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FIFA President Holds an Unprecedented Meeting in South Africa While Resistance Intensifies for CAF President Prior to Elections

In what is an “unprecedented summit” involving FIFA, the world football governing body president, Gianni Infantino is this week meeting more than 50 African football association presidents in Johannesburg.

Officials on Sunday said the 54 African member countries led by each representative have been invited to a day-long executive summit with Infantino to discuss issues involving the game and clarify on FIFA’s plans to expand the World Cup as well as future developmental strategies.

The summit is the first of its kind where FIFA will deal directly with all the leaders of African football.

Organizers told Reuters that the member countries will be broken down into two groups of about 25 association presidents who will meet the president and other FIFA officials on Tuesday, with the same expected for the remaining members the following day.

In the past, association presidents only got together during the annual FIFA and CAF Congresses.

Last July, newly elected Infatino who plans to change the face of the sport kicked off his plans when he met about 20 association presidents in Nigeria and discussed the progress of the sport in Africa, with focus on CAF President Issa Hayatou whose long tenure has come under fire along with members of his executive committee.

The current meetings are being held behind closed doors followed by Infantino’s visit to Harare on Thursday when Zimbabwe Football Association President, Philip Chiyangwa will host a birthday celebration.

Chiyangwa has publicly voiced his criticism towards Hayatou’s regime and pledged his full support for the incumbent’s opponent, Ahmad of Madagascar, in next month’s presidential election.

However, 70-year-old Hayatou is seeking another term in office for a third decade but a strong opposition in Ahmad – a former government minister who uses just one name – will intensify the proceedings to be held in Addis Ababa on March 16.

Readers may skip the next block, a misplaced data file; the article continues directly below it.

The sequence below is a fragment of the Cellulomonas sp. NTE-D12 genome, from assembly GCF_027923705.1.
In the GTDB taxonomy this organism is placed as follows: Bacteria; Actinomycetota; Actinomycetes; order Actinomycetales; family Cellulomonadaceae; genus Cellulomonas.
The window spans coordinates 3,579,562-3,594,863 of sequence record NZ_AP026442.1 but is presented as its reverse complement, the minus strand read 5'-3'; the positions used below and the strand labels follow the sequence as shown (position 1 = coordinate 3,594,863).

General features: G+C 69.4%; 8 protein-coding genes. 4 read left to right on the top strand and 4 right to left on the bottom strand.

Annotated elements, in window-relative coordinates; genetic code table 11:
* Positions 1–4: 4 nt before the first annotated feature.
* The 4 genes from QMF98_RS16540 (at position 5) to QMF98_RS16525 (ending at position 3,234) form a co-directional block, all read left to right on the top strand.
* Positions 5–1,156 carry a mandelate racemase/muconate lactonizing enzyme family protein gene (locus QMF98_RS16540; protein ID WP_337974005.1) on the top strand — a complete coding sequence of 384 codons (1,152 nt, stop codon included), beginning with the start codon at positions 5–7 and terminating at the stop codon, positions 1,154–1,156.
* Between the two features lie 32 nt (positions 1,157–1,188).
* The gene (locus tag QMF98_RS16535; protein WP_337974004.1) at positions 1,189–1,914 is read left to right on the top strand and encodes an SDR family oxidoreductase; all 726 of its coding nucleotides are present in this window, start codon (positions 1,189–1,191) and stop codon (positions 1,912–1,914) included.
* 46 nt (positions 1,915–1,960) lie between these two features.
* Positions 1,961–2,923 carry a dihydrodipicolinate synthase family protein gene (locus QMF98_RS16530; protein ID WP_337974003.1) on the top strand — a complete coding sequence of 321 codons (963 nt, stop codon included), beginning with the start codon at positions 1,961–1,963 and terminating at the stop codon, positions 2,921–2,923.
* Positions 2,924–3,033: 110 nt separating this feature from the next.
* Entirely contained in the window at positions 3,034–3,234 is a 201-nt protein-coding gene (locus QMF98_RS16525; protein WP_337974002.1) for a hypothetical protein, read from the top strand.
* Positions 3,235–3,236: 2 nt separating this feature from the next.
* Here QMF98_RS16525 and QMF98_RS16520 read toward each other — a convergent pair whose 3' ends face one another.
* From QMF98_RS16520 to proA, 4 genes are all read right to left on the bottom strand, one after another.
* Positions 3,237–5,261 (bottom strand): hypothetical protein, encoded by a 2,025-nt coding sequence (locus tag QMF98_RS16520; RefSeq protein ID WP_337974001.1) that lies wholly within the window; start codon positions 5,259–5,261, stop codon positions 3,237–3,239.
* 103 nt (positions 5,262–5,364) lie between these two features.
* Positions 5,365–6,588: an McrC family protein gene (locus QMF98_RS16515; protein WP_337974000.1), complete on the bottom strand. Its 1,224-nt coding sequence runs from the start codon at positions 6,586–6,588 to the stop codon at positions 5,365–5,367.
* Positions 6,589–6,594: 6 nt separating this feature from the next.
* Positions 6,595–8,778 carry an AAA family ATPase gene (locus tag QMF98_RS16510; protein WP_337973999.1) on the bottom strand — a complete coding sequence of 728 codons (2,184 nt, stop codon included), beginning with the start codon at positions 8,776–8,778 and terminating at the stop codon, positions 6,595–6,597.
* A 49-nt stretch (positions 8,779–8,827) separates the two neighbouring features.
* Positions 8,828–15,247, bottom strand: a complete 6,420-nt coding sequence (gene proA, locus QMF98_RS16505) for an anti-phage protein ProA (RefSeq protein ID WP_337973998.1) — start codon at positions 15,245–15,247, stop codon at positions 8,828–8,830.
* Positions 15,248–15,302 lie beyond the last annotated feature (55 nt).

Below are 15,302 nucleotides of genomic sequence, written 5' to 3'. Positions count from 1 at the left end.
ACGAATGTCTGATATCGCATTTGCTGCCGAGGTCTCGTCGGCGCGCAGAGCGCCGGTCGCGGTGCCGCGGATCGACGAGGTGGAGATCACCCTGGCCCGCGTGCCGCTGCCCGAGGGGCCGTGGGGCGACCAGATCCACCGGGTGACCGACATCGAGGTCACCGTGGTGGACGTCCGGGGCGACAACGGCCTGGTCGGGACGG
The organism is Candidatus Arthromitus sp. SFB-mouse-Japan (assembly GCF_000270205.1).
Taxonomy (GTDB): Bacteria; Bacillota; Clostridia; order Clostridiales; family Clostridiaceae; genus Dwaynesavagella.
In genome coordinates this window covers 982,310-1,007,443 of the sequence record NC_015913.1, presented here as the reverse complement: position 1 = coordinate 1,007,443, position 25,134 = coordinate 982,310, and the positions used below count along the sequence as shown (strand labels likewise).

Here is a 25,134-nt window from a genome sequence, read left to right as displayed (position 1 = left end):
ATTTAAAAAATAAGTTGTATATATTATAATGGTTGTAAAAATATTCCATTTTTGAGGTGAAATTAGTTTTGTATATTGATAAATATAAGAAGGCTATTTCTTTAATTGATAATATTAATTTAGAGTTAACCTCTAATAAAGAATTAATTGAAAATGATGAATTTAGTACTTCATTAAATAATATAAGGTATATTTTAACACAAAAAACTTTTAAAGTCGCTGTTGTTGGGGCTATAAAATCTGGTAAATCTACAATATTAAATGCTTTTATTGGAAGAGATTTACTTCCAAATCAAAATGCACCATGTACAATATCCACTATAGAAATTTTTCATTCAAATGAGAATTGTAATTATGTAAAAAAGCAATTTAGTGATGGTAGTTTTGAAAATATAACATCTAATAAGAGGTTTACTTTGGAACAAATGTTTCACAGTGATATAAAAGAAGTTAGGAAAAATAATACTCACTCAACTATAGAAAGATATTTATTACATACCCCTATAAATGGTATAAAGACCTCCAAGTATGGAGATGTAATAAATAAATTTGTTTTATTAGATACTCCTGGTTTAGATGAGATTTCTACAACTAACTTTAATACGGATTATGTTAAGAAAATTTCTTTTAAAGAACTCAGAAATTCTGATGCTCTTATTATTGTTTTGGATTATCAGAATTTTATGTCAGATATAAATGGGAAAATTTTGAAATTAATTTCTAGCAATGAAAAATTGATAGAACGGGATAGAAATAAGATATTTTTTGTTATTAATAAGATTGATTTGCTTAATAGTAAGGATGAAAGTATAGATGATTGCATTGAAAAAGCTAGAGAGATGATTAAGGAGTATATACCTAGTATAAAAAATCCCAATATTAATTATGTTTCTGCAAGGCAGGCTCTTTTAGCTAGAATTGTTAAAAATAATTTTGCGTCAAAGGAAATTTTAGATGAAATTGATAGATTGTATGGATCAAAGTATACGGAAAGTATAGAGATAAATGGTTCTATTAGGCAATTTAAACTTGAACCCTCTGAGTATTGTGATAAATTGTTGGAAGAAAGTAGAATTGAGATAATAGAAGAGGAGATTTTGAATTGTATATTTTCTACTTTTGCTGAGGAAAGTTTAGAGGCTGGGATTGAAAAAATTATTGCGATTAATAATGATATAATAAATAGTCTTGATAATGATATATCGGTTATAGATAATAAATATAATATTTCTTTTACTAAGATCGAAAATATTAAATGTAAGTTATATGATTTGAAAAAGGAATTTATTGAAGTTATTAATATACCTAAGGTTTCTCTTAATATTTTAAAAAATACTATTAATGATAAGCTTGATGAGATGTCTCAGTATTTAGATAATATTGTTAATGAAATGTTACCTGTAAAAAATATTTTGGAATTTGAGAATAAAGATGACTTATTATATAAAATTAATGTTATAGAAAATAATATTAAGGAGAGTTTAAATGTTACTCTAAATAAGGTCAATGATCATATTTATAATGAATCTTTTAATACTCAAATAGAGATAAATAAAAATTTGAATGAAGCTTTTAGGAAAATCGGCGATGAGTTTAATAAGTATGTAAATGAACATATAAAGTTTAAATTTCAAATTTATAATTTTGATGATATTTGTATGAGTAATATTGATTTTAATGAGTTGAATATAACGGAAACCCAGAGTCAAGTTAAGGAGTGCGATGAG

More so, Chiyangwa’s invitation to various African football administrators to travel from Johannesburg to Harare, seeks to threaten Hayatou’s chances at another regime as the former seeks to stir up support for Ahmad.

Hayatou responded in an exchange of letters recently published by the local media where he threatened to impose sanctions on Chiyangwa, should the latter go ahead with the meeting, saying he had no right to call such a gathering.

But in Chiyangwa’s defense, the wealthy businessman – who personally financed the bankrupt Zimbabwe Football Association – in a response merely stated that the intention of his invitation, is to celebrate his birthday and his election as President of the Council of Southern Africa Football Associations, a regional body made up of 14 countries.

However, Infantino’s visit to Harare presents as a tactical move to cement support for Hayatou’s opponent.

Last year, in what might have been a favorable win, Hayatou and CAF formally endorsed the candidacy of Bahrain’s Sheikh Salman bin Ebrahim al Khalifa who lost to Infantino in the FIFA presidential elections.



Featured photo: FIFA President, Gianni Infantino in Doha, Qatar February 16, 2017. Infatino is currently in South Africa directly meeting with African football association presidents. (REUTERS)

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